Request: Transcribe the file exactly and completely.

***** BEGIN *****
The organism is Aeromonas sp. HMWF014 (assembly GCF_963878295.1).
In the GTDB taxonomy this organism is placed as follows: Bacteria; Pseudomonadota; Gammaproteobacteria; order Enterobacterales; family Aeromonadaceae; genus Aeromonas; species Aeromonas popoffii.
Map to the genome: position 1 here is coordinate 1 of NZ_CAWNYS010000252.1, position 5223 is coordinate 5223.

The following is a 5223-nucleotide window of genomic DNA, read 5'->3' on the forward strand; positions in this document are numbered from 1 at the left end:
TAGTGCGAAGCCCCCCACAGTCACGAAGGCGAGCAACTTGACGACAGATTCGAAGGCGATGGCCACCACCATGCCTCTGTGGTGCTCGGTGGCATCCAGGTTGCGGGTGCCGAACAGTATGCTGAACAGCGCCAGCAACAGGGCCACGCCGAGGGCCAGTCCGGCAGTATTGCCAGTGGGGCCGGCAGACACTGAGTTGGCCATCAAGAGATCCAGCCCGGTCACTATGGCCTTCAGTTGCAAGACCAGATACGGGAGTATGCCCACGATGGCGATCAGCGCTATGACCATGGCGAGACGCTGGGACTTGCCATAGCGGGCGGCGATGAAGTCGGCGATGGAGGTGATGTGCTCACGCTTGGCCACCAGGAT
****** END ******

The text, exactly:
The organism is Aeromonas sp. HMWF014 (assembly GCF_963878295.1).
In the GTDB taxonomy this organism is placed as follows: Bacteria; Pseudomonadota; Gammaproteobacteria; order Enterobacterales; family Aeromonadaceae; genus Aeromonas; species Aeromonas popoffii.
Map to the genome: position 1 here is coordinate 1 of NZ_CAWNYS010000252.1, position 5223 is coordinate 5223.

The following is a 5223-nucleotide window of genomic DNA, read 5'->3' on the forward strand; positions in this document are numbered from 1 at the left end:
TAGTGCGAAGCCCCCCACAGTCACGAAGGCGAGCAACTTGACGACAGATTCGAAGGCGATGGCCACCACCATGCCTCTGTGGTGCTCGGTGGCATCCAGGTTGCGGGTGCCGAACAGTATGCTGAACAGCGCCAGCAACAGGGCCACGCCGAGGGCCAGTCCGGCAGTATTGCCAGTGGGGCCGGCAGACACTGAGTTGGCCATCAAGAGATCCAGCCCGGTCACTATGGCCTTCAGTTGCAAGACCAGATACGGGAGTATGCCCACGATGGCGATCAGCGCTATGACCATGGCGAGACGCTGGGACTTGCCATAGCGGGCGGCGATGAAGTCGGCGATGGAGGTGATGTGCTCACGCTTGGCCACCAGGAT